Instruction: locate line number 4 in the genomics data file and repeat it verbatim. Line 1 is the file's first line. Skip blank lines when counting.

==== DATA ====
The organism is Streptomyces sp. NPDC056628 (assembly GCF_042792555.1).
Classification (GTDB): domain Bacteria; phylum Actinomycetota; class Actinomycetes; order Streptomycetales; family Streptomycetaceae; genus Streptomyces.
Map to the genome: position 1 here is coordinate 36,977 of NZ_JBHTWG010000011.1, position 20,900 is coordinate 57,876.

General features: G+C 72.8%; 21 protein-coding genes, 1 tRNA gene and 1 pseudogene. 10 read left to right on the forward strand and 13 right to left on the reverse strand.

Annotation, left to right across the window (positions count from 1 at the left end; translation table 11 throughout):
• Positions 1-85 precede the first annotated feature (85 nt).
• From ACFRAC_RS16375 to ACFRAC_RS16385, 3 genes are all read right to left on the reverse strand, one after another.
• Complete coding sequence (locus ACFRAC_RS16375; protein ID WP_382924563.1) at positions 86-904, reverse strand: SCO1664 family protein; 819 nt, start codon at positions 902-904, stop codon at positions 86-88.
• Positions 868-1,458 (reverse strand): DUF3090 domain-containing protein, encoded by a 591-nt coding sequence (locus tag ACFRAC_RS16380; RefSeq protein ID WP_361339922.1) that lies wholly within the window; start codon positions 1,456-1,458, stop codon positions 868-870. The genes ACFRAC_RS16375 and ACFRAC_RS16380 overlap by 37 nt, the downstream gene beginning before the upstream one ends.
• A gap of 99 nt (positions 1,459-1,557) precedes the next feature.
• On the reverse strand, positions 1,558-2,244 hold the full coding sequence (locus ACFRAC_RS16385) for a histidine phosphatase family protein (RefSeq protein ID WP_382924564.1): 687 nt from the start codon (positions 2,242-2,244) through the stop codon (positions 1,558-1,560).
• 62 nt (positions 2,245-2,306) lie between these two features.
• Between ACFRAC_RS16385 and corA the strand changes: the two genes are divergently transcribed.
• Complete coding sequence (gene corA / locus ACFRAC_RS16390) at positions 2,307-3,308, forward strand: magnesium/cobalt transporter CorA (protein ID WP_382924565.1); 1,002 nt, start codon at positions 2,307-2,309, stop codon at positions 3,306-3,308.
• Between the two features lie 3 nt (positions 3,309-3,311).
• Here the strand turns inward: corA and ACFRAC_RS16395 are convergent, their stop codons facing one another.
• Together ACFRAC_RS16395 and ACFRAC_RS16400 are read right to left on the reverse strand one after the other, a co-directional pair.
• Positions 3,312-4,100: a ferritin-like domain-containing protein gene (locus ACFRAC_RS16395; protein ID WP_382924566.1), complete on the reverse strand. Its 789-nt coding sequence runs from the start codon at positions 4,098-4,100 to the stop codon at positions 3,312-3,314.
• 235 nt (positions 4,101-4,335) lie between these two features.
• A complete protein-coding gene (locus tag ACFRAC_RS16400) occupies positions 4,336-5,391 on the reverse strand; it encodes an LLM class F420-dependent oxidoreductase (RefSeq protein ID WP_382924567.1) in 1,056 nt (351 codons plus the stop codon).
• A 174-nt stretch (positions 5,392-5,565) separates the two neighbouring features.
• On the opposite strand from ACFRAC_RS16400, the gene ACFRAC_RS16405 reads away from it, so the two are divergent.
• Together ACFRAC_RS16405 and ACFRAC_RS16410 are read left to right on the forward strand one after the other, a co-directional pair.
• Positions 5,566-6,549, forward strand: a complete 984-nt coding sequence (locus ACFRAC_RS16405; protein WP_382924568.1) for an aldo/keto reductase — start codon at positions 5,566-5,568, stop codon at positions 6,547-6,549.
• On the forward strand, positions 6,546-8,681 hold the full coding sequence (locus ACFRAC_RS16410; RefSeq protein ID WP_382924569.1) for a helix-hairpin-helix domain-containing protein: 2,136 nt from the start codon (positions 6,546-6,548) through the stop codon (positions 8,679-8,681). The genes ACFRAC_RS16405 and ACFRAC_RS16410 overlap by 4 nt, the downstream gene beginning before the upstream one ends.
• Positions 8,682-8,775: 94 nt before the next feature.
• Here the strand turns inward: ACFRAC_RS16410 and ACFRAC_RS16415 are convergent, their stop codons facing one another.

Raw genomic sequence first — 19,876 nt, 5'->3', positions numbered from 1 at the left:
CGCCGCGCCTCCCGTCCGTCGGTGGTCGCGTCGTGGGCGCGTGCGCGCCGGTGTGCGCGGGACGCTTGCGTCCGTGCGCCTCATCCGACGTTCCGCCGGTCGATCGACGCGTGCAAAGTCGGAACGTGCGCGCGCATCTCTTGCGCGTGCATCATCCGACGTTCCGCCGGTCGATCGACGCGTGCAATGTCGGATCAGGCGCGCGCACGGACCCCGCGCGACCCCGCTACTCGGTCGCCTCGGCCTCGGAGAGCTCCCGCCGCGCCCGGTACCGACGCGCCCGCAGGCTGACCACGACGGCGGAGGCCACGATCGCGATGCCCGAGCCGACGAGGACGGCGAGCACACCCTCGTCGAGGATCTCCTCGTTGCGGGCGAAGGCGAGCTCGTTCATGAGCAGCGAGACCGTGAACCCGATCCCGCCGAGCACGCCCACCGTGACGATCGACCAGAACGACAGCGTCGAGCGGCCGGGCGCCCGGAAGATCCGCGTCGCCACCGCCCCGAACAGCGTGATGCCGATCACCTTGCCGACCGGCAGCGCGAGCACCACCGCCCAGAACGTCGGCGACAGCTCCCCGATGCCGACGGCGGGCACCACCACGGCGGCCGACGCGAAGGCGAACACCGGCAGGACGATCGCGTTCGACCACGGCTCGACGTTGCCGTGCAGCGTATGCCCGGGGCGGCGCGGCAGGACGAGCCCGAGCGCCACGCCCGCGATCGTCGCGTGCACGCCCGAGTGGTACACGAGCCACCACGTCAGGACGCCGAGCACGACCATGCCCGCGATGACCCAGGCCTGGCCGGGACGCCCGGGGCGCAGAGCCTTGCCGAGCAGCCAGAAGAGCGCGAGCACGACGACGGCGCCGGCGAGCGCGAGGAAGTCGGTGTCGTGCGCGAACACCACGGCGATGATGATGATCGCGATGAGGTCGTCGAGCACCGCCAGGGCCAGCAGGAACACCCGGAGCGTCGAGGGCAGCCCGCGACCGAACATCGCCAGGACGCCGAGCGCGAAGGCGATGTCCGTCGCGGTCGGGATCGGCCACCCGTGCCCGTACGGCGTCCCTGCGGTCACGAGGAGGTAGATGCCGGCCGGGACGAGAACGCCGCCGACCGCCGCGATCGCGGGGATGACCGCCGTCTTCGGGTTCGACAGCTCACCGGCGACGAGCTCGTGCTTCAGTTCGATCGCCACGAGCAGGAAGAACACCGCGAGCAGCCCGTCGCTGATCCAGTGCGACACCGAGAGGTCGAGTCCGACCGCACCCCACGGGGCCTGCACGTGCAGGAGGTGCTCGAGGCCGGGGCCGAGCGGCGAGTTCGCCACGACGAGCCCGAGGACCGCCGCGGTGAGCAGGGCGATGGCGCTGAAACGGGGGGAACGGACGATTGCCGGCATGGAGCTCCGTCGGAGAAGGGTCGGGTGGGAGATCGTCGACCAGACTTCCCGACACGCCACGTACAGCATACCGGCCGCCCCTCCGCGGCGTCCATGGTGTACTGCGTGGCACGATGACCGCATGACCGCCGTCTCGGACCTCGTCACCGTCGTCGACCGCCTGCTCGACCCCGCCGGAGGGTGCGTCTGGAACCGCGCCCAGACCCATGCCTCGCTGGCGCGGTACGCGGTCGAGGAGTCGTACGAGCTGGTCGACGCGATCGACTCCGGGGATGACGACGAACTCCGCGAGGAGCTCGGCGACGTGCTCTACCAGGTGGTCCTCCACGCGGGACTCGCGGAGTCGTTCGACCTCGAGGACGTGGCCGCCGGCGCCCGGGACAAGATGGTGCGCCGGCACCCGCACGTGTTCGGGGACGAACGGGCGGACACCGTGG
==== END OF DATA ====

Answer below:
General features: G+C 72.8%; 21 protein-coding genes, 1 tRNA gene and 1 pseudogene. 10 read left to right on the forward strand and 13 right to left on the reverse strand.